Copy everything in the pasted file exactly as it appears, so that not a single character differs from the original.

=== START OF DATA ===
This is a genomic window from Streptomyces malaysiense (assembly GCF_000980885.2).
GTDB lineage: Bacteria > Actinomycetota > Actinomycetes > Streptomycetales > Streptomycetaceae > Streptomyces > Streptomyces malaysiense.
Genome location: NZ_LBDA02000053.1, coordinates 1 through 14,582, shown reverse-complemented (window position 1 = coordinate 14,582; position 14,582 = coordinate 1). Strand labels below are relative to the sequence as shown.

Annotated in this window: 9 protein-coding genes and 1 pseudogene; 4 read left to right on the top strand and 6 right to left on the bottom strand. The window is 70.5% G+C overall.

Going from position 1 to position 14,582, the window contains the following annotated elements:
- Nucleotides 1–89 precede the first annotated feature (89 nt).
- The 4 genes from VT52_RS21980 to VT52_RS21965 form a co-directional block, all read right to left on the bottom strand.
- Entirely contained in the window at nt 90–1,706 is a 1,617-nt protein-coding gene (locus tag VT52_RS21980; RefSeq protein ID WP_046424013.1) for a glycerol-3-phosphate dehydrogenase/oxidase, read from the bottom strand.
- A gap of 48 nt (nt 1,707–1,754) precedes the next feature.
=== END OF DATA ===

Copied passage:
This is a genomic window from Streptomyces malaysiense (assembly GCF_000980885.2).
GTDB lineage: Bacteria > Actinomycetota > Actinomycetes > Streptomycetales > Streptomycetaceae > Streptomyces > Streptomyces malaysiense.
Genome location: NZ_LBDA02000053.1, coordinates 1 through 14,582, shown reverse-complemented (window position 1 = coordinate 14,582; position 14,582 = coordinate 1). Strand labels below are relative to the sequence as shown.

Annotated in this window: 9 protein-coding genes and 1 pseudogene; 4 read left to right on the top strand and 6 right to left on the bottom strand. The window is 70.5% G+C overall.

Going from position 1 to position 14,582, the window contains the following annotated elements:
- Nucleotides 1–89 precede the first annotated feature (89 nt).
- The 4 genes from VT52_RS21980 to VT52_RS21965 form a co-directional block, all read right to left on the bottom strand.
- Entirely contained in the window at nt 90–1,706 is a 1,617-nt protein-coding gene (locus tag VT52_RS21980; RefSeq protein ID WP_046424013.1) for a glycerol-3-phosphate dehydrogenase/oxidase, read from the bottom strand.
- A gap of 48 nt (nt 1,707–1,754) precedes the next feature.